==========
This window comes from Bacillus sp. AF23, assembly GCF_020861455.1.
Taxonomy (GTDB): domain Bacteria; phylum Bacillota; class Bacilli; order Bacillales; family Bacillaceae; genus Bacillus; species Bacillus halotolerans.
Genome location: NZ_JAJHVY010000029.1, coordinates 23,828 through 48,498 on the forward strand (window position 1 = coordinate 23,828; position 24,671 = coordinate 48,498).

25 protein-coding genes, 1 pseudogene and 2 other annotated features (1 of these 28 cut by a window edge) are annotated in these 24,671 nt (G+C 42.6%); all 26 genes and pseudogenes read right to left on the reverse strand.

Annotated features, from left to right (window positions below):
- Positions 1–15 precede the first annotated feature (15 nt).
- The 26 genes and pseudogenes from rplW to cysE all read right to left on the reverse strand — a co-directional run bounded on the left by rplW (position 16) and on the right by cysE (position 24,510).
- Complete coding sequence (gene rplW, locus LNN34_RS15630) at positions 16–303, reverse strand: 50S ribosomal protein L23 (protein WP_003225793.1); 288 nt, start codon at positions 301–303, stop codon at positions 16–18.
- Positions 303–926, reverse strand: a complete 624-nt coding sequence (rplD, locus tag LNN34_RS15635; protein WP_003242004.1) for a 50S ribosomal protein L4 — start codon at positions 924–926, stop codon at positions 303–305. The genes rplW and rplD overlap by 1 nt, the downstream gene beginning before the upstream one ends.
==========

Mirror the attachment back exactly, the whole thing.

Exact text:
This window comes from Bacillus sp. AF23, assembly GCF_020861455.1.
Taxonomy (GTDB): domain Bacteria; phylum Bacillota; class Bacilli; order Bacillales; family Bacillaceae; genus Bacillus; species Bacillus halotolerans.
Genome location: NZ_JAJHVY010000029.1, coordinates 23,828 through 48,498 on the forward strand (window position 1 = coordinate 23,828; position 24,671 = coordinate 48,498).

25 protein-coding genes, 1 pseudogene and 2 other annotated features (1 of these 28 cut by a window edge) are annotated in these 24,671 nt (G+C 42.6%); all 26 genes and pseudogenes read right to left on the reverse strand.

Annotated features, from left to right (window positions below):
- Positions 1–15 precede the first annotated feature (15 nt).
- The 26 genes and pseudogenes from rplW to cysE all read right to left on the reverse strand — a co-directional run bounded on the left by rplW (position 16) and on the right by cysE (position 24,510).
- Complete coding sequence (gene rplW, locus LNN34_RS15630) at positions 16–303, reverse strand: 50S ribosomal protein L23 (protein WP_003225793.1); 288 nt, start codon at positions 301–303, stop codon at positions 16–18.
- Positions 303–926, reverse strand: a complete 624-nt coding sequence (rplD, locus tag LNN34_RS15635; protein WP_003242004.1) for a 50S ribosomal protein L4 — start codon at positions 924–926, stop codon at positions 303–305. The genes rplW and rplD overlap by 1 nt, the downstream gene beginning before the upstream one ends.